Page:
But conservationists like Pandey think this is not enough to protect rhinos and other wildlife in the forest. “Government should intervene and arrange for proper security measures,” he said.

Pros and cons of protected status

To ensure the security of Mulai Kathoni and its rhinos, conservationists have also demanded protected status for the forest under Indian forest laws. “Getting a legally protected status for the forest is the first step towards its protection. Because once it has legal sanction, the government can map the forest and accordingly chalk out a strategy to ensure its security,” said Dharanidhar Bodo, a former park ranger and conservationist in Kaziranga.

However, Payeng doesn’t favor the idea of according protected area status to Mulai Kathoni. He fears if the forest is formally declared a protected forest under Indian forest and wildlife regulations, the local residents’ access to the forest resources could be restricted or curtailed. This, he said, goes against the grain of his conservation ethos and the conservation model he’s been envisioning and trying to achieve in Mulai Kathoni.

“I’ve always envisaged Mulai Kathoni as a space to be shared by wildlife and humans,” Payeng said. “I believe it’s possible, and we’ve seen it happen in Aruna Chapori. Local residents are sharing the forest and its resources with wildlife. But once it is declared a government-protected park, the forest regulations could restrict local residents’ access to Mulai Kathoni.”

India’s 2006 Forest Rights Act recognises local communities’ traditional and customary rights over the resources in a protected forest. But multiple studies have shown that the implementation of the law has been poor across the country. Many contend that conservation strategies in protected areas such as Kaziranga National Park have undermined the Forest Rights Act, and customary rights of forest-dwelling peoples are being violated.

A traditional Mishing tribal house, called a chang-ghar, close to Mulai Kathoni, Aruna Chapori. Photo Credit: Bikash Kumar Bhattacharya
A traditional Mishing tribal house, called a chang-ghar, close to Mulai Kathoni, Aruna Chapori. Photo Credit: Bikash Kumar Bhattacharya

Given this, Payeng is worried: if Mulai Kathoni is declared a protected area and the Forest Rights Act is not properly implemented, it could bring troubles to the forest.

Instead of declaring Mulai Kathoni a protected forest in a bid to ensure its security, he favors educating villagers and helping them understand the value of forests and wildlife. “The forest I’ve planted here is a peoples’ initiative. I believe the interplay between conservation and peoples’ livelihoods in Mulai Kathoni has so far been a sustainable one,” Payeng said. “In fact, the forest is a lifeline to the people living here. So, the local people are already aware of its value. Only if we can enhance their appreciation of the forest and wildlife and involve them in safeguarding it, we’ll be able to protect it from poachers and lumberjacks. Peoples’ awareness will ensure rhinos’ safety in Mulai Kathoni.”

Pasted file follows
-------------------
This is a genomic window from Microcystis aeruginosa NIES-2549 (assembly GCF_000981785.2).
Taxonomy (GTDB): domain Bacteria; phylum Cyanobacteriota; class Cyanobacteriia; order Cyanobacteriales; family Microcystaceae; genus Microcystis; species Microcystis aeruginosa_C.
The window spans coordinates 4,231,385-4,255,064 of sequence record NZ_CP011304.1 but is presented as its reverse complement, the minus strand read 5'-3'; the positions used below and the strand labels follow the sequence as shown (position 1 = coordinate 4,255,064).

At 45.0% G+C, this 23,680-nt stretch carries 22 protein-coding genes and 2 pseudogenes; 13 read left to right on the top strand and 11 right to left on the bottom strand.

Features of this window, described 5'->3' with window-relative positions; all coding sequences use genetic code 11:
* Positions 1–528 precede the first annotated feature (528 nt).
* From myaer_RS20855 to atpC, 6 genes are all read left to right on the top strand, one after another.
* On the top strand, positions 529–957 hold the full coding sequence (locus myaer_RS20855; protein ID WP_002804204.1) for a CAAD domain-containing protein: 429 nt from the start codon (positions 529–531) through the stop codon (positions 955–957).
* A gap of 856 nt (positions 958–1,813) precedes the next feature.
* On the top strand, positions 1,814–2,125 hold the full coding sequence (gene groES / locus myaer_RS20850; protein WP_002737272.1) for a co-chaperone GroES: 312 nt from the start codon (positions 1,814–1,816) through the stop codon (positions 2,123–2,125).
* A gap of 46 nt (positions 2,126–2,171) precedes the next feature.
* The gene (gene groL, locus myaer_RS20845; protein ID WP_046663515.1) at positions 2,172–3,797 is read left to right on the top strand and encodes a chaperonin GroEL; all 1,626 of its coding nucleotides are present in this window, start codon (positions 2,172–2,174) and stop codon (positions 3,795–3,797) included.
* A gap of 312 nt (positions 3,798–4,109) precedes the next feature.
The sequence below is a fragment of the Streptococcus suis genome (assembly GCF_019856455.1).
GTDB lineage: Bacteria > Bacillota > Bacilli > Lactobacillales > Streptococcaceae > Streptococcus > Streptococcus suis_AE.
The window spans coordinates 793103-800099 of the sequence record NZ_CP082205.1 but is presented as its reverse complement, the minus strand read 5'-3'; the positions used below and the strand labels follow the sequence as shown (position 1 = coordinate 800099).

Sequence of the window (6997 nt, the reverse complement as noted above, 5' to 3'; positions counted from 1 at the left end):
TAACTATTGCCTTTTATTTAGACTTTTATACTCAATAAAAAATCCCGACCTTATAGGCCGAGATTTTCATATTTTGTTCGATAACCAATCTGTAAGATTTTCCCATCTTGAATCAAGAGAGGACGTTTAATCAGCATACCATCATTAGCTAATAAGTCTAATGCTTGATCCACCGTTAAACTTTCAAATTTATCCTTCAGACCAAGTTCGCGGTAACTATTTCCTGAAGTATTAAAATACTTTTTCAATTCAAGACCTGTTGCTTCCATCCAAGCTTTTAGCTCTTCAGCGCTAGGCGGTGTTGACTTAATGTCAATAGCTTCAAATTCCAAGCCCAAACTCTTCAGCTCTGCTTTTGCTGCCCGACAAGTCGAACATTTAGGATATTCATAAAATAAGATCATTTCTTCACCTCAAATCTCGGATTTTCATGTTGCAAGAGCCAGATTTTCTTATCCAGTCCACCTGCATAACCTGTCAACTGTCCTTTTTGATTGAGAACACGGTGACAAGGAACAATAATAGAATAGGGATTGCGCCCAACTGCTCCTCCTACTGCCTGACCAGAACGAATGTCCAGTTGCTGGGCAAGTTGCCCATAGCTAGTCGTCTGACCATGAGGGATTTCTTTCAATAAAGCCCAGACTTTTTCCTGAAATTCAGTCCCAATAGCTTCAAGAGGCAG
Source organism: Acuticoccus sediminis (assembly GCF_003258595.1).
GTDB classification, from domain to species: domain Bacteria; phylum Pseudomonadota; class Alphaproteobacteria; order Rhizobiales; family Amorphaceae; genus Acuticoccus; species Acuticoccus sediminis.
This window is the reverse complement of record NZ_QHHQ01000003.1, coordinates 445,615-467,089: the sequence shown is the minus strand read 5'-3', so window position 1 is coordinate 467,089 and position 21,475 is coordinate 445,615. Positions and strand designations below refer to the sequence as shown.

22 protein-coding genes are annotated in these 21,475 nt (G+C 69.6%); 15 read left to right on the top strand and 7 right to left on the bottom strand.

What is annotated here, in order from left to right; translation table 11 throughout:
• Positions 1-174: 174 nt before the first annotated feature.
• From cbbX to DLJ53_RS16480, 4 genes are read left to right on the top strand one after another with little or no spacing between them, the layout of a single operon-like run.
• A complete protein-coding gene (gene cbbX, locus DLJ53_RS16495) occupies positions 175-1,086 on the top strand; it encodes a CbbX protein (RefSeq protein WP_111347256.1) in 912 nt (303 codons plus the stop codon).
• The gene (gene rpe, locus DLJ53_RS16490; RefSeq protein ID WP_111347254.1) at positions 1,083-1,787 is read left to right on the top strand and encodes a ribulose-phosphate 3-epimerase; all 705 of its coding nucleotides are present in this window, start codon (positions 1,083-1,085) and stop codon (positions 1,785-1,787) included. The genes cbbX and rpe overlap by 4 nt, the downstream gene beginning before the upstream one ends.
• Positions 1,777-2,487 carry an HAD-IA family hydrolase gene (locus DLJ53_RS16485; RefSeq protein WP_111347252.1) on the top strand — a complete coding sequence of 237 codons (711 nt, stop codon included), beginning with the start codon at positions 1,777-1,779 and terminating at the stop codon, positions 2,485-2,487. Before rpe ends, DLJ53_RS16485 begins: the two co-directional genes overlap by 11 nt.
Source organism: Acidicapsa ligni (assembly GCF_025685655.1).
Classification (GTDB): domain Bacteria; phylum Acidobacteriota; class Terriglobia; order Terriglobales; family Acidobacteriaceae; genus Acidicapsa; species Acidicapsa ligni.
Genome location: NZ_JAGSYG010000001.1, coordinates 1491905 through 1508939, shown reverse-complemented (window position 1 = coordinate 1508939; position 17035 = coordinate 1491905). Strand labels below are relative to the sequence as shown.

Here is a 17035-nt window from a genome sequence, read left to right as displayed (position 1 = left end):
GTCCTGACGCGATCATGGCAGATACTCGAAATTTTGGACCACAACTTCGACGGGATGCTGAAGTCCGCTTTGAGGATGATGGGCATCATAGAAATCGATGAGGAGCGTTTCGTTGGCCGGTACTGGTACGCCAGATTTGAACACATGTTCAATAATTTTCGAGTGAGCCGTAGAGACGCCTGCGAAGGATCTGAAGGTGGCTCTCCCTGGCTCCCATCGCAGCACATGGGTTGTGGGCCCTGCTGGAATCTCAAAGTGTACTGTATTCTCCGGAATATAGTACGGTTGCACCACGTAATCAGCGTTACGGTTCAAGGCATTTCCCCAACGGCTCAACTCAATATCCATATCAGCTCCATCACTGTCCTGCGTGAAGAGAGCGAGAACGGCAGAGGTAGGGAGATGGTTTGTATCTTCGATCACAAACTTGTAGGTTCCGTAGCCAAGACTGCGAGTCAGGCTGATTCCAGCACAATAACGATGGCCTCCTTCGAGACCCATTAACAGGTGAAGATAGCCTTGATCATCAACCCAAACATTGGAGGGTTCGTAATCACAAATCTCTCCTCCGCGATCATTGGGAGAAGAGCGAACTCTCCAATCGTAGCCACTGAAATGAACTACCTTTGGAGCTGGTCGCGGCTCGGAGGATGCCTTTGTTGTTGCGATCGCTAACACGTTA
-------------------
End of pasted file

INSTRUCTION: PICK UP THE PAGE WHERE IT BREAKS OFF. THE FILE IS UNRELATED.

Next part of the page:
A 2002 amendment to India’s 1972 Wildlife Protection Act presents a possible middle ground, creating a category of protected areas known as “community reserves.” This designation can be assigned to any private or community land where a community or an individual has volunteered to conserve wildlife and its habitat.

“This Act mandates community reserves be managed by a community reserve management committee, the majority of whose members are nominated by the local village administration,” said Bodo, the former ranger. “This shields local villagers’ power in the control and management of a community reserve. In Mulai Kathoni, a community reserve model may just strike a balance.”

Payeng embraced the proposition: “If the community reserve model serves both purposes, conservation and indigenous peoples’ forest rights, I’ll certainly welcome it.”

Payeng said he prefers traveling by bicycle rather than relying on polluting vehicles that use fuel. Photo Credit: Bikash Kumar Bhattacharya
Payeng said he prefers traveling by bicycle rather than relying on polluting vehicles that use fuel. Photo Credit: Bikash Kumar Bhattacharya

This article first appeared on Mongabay

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Swara Bhasker: Sharp objects has to be on the radar of every woman who is tired of being “nice”

The actress weighs in on what she loves about the show.

This article has been written by award-winning actor Swara Bhasker.

All women growing up in India, South Asia, or anywhere in the world frankly; will remember in some form or the other that gentle girlhood admonishing, “Nice girls don’t do that.” I kept recalling that gently reasoned reproach as I watched Sharp Objects (you can catch it on Hotstar Premium). Adapted from the author of Gone Girl, Gillian Flynn’s debut novel Sharp Objects has been directed by Jean-Marc Vallée, who has my heart since he gave us Big Little Lies. It stars the multiple-Oscar nominee Amy Adams, who delivers a searing performance as Camille Preaker; and Patricia Clarkson, who is magnetic as the dominating and dark Adora Crellin. As an actress myself, it felt great to watch a show driven by its female performers.